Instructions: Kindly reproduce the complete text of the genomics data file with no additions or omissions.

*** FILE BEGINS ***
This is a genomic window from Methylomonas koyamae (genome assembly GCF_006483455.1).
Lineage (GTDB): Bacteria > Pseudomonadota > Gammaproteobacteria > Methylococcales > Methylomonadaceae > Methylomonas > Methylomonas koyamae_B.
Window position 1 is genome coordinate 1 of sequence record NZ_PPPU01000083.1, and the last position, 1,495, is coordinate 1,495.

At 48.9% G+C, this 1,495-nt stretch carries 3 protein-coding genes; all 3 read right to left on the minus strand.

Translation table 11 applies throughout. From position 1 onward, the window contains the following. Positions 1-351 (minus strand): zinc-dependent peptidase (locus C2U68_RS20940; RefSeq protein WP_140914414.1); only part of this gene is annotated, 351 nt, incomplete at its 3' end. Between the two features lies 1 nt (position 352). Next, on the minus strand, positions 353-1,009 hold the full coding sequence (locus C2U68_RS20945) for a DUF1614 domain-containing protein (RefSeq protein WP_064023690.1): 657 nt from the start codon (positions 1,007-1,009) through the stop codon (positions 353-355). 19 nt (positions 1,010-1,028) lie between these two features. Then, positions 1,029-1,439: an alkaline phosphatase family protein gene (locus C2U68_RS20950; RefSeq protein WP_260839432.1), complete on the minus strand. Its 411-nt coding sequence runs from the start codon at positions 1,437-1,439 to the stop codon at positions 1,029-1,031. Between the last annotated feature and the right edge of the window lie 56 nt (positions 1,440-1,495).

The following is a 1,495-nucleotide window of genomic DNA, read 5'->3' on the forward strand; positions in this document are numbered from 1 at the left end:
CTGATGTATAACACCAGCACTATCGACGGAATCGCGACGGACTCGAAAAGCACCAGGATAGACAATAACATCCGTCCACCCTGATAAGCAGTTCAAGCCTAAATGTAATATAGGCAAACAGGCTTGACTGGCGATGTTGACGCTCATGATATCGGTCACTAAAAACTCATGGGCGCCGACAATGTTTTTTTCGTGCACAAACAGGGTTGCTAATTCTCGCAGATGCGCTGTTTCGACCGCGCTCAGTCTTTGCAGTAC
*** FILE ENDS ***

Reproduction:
This is a genomic window from Methylomonas koyamae (genome assembly GCF_006483455.1).
Lineage (GTDB): Bacteria > Pseudomonadota > Gammaproteobacteria > Methylococcales > Methylomonadaceae > Methylomonas > Methylomonas koyamae_B.
Window position 1 is genome coordinate 1 of sequence record NZ_PPPU01000083.1, and the last position, 1,495, is coordinate 1,495.

At 48.9% G+C, this 1,495-nt stretch carries 3 protein-coding genes; all 3 read right to left on the minus strand.

Translation table 11 applies throughout. From position 1 onward, the window contains the following. Positions 1-351 (minus strand): zinc-dependent peptidase (locus C2U68_RS20940; RefSeq protein WP_140914414.1); only part of this gene is annotated, 351 nt, incomplete at its 3' end. Between the two features lies 1 nt (position 352). Next, on the minus strand, positions 353-1,009 hold the full coding sequence (locus C2U68_RS20945) for a DUF1614 domain-containing protein (RefSeq protein WP_064023690.1): 657 nt from the start codon (positions 1,007-1,009) through the stop codon (positions 353-355). 19 nt (positions 1,010-1,028) lie between these two features. Then, positions 1,029-1,439: an alkaline phosphatase family protein gene (locus C2U68_RS20950; RefSeq protein WP_260839432.1), complete on the minus strand. Its 411-nt coding sequence runs from the start codon at positions 1,437-1,439 to the stop codon at positions 1,029-1,031. Between the last annotated feature and the right edge of the window lie 56 nt (positions 1,440-1,495).

The following is a 1,495-nucleotide window of genomic DNA, read 5'->3' on the forward strand; positions in this document are numbered from 1 at the left end:
CTGATGTATAACACCAGCACTATCGACGGAATCGCGACGGACTCGAAAAGCACCAGGATAGACAATAACATCCGTCCACCCTGATAAGCAGTTCAAGCCTAAATGTAATATAGGCAAACAGGCTTGACTGGCGATGTTGACGCTCATGATATCGGTCACTAAAAACTCATGGGCGCCGACAATGTTTTTTTCGTGCACAAACAGGGTTGCTAATTCTCGCAGATGCGCTGTTTCGACCGCGCTCAGTCTTTGCAGTAC